On the website for the Troika Collective, it says that proceeds from the event will benefit the Veronika Children Leukemia Foundation. Could you talk about their work and about how the Troika Collective became connected with the Foundation?

While creating the full length version of the show, I stumbled across an article in the Georgia Straight about the Veronika Foundation and its founder Svetlana Khashkin. I always knew I wanted the show to have a charitable component, but I thought we would likely go with a more internationally-known charity. To meet people in the lower mainland who do work directly related to the legacy of Chernobyl was exciting. My mom and I met with Svetlana and her husband Grigori at the Eastern European food store they own in Coquitlam and they were very excited about the project. We also discovered that Grigori had been a Chernobyl liquidator and he eventually ended up being a guest speaker for a post-show Q&A after one of our shows. The Veronika Foundation does all sorts of work in supporting children living with cancer in Eastern Europe (and I highly encourage [readers] to check out their website at veronikafoundation.org) but the most interesting to me is their work towards establishing a bone marrow registry in the countries of the former Soviet Union.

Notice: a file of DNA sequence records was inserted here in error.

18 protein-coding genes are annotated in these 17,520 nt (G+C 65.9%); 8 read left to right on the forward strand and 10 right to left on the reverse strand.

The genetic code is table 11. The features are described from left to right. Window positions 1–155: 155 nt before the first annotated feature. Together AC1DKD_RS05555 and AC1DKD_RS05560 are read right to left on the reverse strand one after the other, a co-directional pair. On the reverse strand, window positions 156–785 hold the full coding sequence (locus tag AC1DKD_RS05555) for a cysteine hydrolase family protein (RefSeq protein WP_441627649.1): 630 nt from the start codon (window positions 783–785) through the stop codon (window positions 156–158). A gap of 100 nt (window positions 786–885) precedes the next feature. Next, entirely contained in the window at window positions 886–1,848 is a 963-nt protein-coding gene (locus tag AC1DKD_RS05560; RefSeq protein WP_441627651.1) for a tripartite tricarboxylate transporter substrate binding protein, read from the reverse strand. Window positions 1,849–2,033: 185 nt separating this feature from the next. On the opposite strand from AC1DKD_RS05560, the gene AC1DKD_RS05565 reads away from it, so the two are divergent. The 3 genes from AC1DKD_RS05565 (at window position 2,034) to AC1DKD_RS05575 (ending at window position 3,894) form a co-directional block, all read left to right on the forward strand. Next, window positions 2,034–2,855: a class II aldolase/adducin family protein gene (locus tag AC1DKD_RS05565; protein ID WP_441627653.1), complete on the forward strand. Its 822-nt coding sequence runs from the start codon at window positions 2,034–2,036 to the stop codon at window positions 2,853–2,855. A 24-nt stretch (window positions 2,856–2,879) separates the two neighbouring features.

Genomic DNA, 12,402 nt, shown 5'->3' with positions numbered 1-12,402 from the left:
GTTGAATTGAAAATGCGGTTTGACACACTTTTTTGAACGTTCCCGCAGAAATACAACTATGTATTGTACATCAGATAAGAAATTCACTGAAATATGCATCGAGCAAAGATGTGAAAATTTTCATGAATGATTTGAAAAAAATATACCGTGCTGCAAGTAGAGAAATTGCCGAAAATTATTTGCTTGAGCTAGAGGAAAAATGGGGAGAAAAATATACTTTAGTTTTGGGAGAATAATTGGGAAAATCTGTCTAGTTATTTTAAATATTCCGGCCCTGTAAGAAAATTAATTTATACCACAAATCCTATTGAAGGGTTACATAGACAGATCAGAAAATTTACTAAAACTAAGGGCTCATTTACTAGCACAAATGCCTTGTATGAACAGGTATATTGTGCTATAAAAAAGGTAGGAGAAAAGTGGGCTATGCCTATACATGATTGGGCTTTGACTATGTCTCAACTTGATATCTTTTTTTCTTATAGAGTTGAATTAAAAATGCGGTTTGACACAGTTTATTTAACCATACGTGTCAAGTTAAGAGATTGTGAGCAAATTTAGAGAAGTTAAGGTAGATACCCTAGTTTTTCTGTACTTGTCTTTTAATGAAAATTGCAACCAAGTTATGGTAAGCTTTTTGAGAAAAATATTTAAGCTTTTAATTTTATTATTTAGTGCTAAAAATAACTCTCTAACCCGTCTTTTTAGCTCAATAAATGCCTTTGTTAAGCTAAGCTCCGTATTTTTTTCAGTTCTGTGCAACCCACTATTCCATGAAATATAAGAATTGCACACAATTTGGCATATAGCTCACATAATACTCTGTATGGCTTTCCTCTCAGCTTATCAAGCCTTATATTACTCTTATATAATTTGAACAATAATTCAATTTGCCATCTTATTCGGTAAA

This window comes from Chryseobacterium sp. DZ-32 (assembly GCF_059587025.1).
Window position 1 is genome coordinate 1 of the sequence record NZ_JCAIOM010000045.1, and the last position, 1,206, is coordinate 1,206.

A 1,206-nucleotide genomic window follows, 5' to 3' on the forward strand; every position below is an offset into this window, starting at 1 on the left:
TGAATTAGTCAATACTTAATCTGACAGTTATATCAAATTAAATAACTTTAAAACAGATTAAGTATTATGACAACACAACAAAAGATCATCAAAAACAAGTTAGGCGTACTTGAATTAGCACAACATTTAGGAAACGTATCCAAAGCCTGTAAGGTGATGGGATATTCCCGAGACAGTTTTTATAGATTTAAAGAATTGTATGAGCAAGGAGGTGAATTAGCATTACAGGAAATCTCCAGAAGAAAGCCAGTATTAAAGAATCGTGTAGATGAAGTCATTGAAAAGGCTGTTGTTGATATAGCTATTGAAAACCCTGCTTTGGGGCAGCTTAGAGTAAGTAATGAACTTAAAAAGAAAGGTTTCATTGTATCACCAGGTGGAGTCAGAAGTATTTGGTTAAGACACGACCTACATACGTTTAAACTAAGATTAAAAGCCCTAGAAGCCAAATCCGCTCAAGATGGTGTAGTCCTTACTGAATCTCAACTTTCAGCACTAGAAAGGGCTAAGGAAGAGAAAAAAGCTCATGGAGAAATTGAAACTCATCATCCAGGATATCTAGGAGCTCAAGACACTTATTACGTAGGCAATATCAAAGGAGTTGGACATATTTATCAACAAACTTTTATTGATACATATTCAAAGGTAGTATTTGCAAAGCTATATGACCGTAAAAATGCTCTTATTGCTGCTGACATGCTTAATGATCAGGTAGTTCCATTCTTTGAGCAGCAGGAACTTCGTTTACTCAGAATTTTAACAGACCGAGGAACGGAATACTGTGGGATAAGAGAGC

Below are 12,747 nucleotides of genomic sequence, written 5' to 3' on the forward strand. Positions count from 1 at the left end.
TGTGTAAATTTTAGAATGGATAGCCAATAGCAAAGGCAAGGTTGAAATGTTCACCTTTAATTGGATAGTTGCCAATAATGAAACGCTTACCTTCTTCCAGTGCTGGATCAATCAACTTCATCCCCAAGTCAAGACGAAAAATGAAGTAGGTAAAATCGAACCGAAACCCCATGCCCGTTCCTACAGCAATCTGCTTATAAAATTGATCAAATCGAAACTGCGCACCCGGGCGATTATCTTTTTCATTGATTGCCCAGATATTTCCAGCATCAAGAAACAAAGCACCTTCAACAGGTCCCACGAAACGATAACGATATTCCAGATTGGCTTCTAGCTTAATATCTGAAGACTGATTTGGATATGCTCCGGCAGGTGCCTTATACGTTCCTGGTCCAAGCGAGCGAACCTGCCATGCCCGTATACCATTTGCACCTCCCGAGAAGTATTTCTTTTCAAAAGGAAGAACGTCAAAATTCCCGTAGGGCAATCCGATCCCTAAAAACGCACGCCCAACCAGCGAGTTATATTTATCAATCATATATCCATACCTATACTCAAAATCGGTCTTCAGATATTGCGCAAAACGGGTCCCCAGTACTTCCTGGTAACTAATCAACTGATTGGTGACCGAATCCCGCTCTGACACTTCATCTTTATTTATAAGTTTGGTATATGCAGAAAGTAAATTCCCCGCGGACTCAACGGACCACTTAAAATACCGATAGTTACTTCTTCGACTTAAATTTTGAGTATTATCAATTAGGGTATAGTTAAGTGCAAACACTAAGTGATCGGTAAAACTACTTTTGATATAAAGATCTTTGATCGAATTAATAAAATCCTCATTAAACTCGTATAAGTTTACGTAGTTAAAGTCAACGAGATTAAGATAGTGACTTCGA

Lastly, is there anything else you want to mention about Voices from Chernobyl or about the event in general?

I guess I would just like to encourage people to come out and support this event. It will be a great night of music, not just with Voices from Chernobyl, but also with a set from Eastern European and Balkan a cappella group Vostok. I really think it’s going to be an engaging and enjoyable evening. And of course it supports a great cause!

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Voices from Chernobyl will be performed ONE NIGHT ONLY Tuesday, April 26, 8:00 p.m. at the Ukrainian Cultural Centre, 805 East Pender, Vancouver. Tickets can be purchased online through Brown Paper Tickets. Tickets will also be available at the door (cash only for the box office and bar).

Disclosure: In addition to being a friend of several people involved in the show, including Aliya Griffin, I sit on the board of the Troika Collective and am a member of Tuesday’s opening musical act, Vostok.

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The Troika Collective presents “Olya the Child”

Olya the Child presented by the Troika Collective as a site-specific production in the Emily Carr Parkade as part of the 2015 Vancouver International Fringe Festival, now until September 20.